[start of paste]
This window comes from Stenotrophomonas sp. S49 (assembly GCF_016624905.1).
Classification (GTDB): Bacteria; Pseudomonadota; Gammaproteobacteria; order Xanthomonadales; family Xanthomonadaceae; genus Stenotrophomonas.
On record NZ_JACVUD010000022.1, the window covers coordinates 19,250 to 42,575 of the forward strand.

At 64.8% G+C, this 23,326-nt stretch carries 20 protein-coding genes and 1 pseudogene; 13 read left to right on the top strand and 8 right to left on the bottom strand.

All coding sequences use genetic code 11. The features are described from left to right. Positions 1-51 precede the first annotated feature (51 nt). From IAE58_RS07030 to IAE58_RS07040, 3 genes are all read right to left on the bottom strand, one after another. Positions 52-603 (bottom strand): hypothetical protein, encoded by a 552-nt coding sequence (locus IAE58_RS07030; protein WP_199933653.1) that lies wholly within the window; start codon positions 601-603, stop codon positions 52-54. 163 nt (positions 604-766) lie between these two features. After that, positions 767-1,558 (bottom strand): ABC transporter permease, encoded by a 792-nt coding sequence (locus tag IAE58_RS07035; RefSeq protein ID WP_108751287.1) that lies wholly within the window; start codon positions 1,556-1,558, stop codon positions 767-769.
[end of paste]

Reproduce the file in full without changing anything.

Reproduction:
This window comes from Stenotrophomonas sp. S49 (assembly GCF_016624905.1).
Classification (GTDB): Bacteria; Pseudomonadota; Gammaproteobacteria; order Xanthomonadales; family Xanthomonadaceae; genus Stenotrophomonas.
On record NZ_JACVUD010000022.1, the window covers coordinates 19,250 to 42,575 of the forward strand.

At 64.8% G+C, this 23,326-nt stretch carries 20 protein-coding genes and 1 pseudogene; 13 read left to right on the top strand and 8 right to left on the bottom strand.

All coding sequences use genetic code 11. The features are described from left to right. Positions 1-51 precede the first annotated feature (51 nt). From IAE58_RS07030 to IAE58_RS07040, 3 genes are all read right to left on the bottom strand, one after another. Positions 52-603 (bottom strand): hypothetical protein, encoded by a 552-nt coding sequence (locus IAE58_RS07030; protein WP_199933653.1) that lies wholly within the window; start codon positions 601-603, stop codon positions 52-54. 163 nt (positions 604-766) lie between these two features. After that, positions 767-1,558 (bottom strand): ABC transporter permease, encoded by a 792-nt coding sequence (locus tag IAE58_RS07035; RefSeq protein ID WP_108751287.1) that lies wholly within the window; start codon positions 1,556-1,558, stop codon positions 767-769.